I told y’all about my upcoming trip to Haiti. I’m still stinkin’ excited. I’ve even downloaded audio lessons so I can learn a few phrases. I actually just want to learn the phrase “Help, I’m stuck in the bathroom!” There’s a very very very good reason for this. When I had been in Turkey only 2 weeks (and prior to the start of language classes), we went across town to a Chinese restaurant for a friend’s birthday. I ate, I drank, and then I had to visit the little girls’ room. (Or kucuk kizlarin odasi if you want to be Turkish about it…. except that they never call it that….) Well, after I took care of business, I tried to leave the bathroom. But the door was stuck. STUCK. It wasn’t locked. It wasn’t blocked. It was just stuck. Of course I had left my phone at the table, so I couldn’t call anyone. And at that point I only knew how to say hello, one, two, three, chicken shish kebab, rice. (You can tell what I ate for the first two weeks there…..) Well, none of those words would help me to get unstuck. So, I started banging on the door.

I heard people laughing on the other side of the door, and I heard the waitstaff walking around, but no one was helping me. So, I started to yell: “Help! I’m stuck! I’m stuck and I don’t know the Turkish word for help! Help!” They did nothing.

At the time I didn’t know that this was very unusual for Turkish culture. In the years that followed, I found the people to generally be hospitable and kind and gracious and willing to help a person obviously stuck in a bathroom. Apparently these Turks were just having a REALLY bad day.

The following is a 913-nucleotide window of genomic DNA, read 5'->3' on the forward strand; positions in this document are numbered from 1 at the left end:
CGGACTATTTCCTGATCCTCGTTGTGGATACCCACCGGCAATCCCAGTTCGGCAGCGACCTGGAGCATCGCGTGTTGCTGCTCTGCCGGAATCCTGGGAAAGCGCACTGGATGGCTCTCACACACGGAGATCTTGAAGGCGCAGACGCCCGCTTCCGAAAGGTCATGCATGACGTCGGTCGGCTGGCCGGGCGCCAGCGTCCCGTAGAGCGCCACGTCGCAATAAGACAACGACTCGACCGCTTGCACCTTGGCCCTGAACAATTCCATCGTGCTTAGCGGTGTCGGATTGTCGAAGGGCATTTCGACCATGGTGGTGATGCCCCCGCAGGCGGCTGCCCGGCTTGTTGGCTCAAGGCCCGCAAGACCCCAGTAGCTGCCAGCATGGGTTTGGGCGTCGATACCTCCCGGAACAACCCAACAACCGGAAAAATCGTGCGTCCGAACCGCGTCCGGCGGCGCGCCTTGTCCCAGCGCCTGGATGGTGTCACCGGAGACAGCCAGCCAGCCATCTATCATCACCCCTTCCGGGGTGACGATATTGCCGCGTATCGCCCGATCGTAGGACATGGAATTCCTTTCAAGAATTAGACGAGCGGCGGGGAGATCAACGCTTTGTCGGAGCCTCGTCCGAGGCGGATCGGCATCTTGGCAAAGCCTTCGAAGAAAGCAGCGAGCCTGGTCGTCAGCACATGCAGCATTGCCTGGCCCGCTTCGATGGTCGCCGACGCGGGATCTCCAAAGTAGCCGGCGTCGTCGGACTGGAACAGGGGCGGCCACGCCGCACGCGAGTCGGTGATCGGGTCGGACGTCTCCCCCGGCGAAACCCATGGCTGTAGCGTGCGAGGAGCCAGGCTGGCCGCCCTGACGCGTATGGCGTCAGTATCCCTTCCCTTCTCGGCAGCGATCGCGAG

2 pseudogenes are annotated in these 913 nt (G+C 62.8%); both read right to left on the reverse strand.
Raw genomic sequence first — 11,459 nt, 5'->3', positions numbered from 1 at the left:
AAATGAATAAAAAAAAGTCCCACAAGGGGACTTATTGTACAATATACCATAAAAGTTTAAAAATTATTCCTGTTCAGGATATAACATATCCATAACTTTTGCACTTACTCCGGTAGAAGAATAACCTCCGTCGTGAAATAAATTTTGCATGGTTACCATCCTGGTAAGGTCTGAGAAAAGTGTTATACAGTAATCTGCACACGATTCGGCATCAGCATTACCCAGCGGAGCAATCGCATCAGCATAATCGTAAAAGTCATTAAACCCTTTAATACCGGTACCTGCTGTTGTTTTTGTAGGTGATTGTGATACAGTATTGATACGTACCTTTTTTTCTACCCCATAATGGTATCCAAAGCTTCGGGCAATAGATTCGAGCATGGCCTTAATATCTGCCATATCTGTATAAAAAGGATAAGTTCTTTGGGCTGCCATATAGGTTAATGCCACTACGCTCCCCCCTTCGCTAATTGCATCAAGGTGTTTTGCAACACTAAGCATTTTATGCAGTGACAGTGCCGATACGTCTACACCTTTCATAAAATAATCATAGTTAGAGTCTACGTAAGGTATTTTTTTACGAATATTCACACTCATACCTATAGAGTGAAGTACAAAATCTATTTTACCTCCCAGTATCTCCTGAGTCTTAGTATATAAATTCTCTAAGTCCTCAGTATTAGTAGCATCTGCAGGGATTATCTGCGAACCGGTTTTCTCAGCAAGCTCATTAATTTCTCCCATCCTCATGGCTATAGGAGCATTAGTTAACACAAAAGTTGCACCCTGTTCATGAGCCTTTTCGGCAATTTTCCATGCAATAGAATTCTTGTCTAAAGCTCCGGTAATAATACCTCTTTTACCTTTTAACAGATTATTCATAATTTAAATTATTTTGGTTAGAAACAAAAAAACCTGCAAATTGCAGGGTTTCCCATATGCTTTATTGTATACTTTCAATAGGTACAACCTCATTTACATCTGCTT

Finally I just got quiet & waited. I knew someone would eventually either have to use the bathroom or come see why I was still in the bathroom. Sure enough, Raylo came and knocked on the door. “Are you ok? Are you sick?” he asked. “Nope. I’m stuck. And the people hear me, but they keep laughing at me,” I replied. Well, he got one of our bilingual friends to ask them to open the door. “Oh, I guess it’s broken,” was their response.

That night, as we were leaving the Chinese restaurant, I asked my bilingual friend how to say help. The Turkish word is spelled imdat, but is pronounced M-dot. From then on, if I thought there might be a need for it, I imagined a dot with an M in it.

I propose that this becomes the new international symbol for “Help! I’m stuck in a bathroom!”

Whew. That trauma is obviously still fresh with me. So, I plan on knowing how to say hello, how to count a few numbers, and most importantly, how to say “Help! I’m stuck in the bathroom!” before I enter a different country ever again.

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